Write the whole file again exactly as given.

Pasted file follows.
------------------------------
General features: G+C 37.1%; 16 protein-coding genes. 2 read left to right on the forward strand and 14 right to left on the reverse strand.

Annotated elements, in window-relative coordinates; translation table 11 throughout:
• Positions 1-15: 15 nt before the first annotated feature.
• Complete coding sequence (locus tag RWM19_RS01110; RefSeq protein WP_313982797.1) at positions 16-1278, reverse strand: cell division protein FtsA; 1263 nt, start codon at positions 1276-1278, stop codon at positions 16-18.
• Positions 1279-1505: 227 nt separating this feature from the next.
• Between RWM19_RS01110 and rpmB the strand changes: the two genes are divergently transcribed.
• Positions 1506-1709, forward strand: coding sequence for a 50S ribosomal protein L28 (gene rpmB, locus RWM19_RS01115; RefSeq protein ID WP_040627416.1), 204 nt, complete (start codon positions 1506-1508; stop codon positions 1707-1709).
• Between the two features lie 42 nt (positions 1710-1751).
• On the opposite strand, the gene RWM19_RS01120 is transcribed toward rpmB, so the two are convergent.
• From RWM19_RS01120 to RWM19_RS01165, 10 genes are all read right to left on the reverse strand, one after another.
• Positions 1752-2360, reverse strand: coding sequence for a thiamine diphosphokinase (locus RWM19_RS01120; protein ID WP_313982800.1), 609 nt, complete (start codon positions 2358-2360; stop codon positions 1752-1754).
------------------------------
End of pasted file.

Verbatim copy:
General features: G+C 37.1%; 16 protein-coding genes. 2 read left to right on the forward strand and 14 right to left on the reverse strand.

Annotated elements, in window-relative coordinates; translation table 11 throughout:
• Positions 1-15: 15 nt before the first annotated feature.
• Complete coding sequence (locus tag RWM19_RS01110; RefSeq protein WP_313982797.1) at positions 16-1278, reverse strand: cell division protein FtsA; 1263 nt, start codon at positions 1276-1278, stop codon at positions 16-18.
• Positions 1279-1505: 227 nt separating this feature from the next.
• Between RWM19_RS01110 and rpmB the strand changes: the two genes are divergently transcribed.
• Positions 1506-1709, forward strand: coding sequence for a 50S ribosomal protein L28 (gene rpmB, locus RWM19_RS01115; RefSeq protein ID WP_040627416.1), 204 nt, complete (start codon positions 1506-1508; stop codon positions 1707-1709).
• Between the two features lie 42 nt (positions 1710-1751).
• On the opposite strand, the gene RWM19_RS01120 is transcribed toward rpmB, so the two are convergent.
• From RWM19_RS01120 to RWM19_RS01165, 10 genes are all read right to left on the reverse strand, one after another.
• Positions 1752-2360, reverse strand: coding sequence for a thiamine diphosphokinase (locus RWM19_RS01120; protein ID WP_313982800.1), 609 nt, complete (start codon positions 2358-2360; stop codon positions 1752-1754).